Network Working Group Marilyn Auerbach
RFC # 488 SRI-ARC
NIC # 15266 March 23, 1973
NLS Classes at Network Sites
Purpose of this RFC
Network users have expressed interest in holding NLS classes at sites on
the Network, instead of at SRI-ARC. This RFC solicits comments from the
Network community on the desirability of doing on-site classes.
A brief outline of course contents is included at the end of this RFC,
together with some logistic information which we feel is necessary to
conducting a useful class.
Please review this information, and let us know whether such a class
would be useful if conducted at or near your site. We are eager to
participate in this way, because we know it will be useful to us to have
the benefit of consultation with experienced Network users.
As we have to schedule our people's time in advance, we are tentatively
considering making trips to Washington D.C. during the first week of
May, and to Boston during the first week of June, for the purpose of
conducting classes. We will consider other arrangements, however,
if they would be more satisfactory.
Please respond by April 15 to Marilyn Auerbach (MFA) at the NIC
(415)326-6200 extension 3722.
NLS Class Information
The class is a comprehensive introduction to the use of NLS over the
Network. The class generally runs for two to three days, depending on
the composition and interests of the participants.
For purposes of planning, the following information will be useful:
1. We have found the optimum class size to be six, with an upper
limit of ten.
2. We need a room large enough to hold the number of students, with
a teletype-type terminal and appropriate connections for each
student, a flip-chart stand and a large blackboard.
Auerbach [Page 1]
RFC 488 NLS Classes at Network Sites March 1973
Class Outline - TNLS Course
We have held NLS classes approximately a dozen times. In all, nearly a
hundred people have attended these classes. While we feel that the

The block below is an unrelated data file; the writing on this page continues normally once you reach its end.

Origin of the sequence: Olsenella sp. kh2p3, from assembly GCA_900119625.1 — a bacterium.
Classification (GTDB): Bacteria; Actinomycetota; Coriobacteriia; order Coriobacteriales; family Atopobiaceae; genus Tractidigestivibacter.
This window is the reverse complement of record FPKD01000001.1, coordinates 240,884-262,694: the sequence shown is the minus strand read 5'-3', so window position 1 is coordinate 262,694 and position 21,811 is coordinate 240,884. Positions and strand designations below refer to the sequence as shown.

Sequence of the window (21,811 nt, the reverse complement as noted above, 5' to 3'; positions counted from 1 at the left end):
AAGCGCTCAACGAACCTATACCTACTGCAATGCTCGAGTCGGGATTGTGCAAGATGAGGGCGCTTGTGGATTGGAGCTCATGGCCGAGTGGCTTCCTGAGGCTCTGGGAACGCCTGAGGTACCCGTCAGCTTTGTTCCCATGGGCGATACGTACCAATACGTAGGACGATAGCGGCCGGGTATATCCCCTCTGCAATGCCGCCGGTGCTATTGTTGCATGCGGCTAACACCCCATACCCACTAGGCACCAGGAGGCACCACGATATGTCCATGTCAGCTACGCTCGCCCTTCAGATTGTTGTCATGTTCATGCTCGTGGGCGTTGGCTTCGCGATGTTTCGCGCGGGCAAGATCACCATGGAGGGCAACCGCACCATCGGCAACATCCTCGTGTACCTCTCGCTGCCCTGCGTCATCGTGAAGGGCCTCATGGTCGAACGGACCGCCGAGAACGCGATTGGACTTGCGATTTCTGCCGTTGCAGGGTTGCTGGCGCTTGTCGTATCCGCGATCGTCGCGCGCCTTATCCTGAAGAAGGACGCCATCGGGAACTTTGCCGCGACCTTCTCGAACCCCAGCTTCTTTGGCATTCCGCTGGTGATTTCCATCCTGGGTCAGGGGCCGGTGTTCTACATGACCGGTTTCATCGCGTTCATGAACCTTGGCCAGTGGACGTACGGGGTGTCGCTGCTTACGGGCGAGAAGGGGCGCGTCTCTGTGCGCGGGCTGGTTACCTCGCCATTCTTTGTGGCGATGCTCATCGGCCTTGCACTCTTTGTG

training has been helpful, we also recognize that teaching the class at
SRI-ARC tends to overlook special problems of working through the
Network and special interests of other sites.
The people who conduct the class are experienced in working out
procedures for using NLS in work environments. Therefore, please accept
the outline below as a flexible one, one that can be tailored to fit
particular applications or needs.
Part I: Elementary Concepts
1. Introduction to NLS
2. Sending a Journal Message
3. TENEX/NLS Interfaces
4. Basic File Manipulation
5. Basic Text Handling
6. Addressing Data Within a Statement
7. Elementary Text-Editing
Part II: Entering and Using Information
1. NLS Data Structures
2. Structure Editing and Text Editing
3. "Viewspecs": Controlling the Appearance of On-Line Output
4. Submission and Retrieval of Journal Items
5. "Partial Copies": File Updating
6. Use of the NIC On-Line: "LOCATOR" and "NIC/QUERY"
7. "Strucrels": Relative Data and Statement Addressing
8. "Directives": Controlling the Appearance of Off-Line Output
9. Adjusting NLS Control Characters to Your Terminal
Part III: Sorting and Searching
1. Sort and Merge
2. Content analyses
[ This RFC was put into machine readable form for entry ]
[ into the online RFC archives by Alex McKenzie with ]
[ support from GTE, formerly BBN Corp. 9/99 ]
Auerbach [Page 2]
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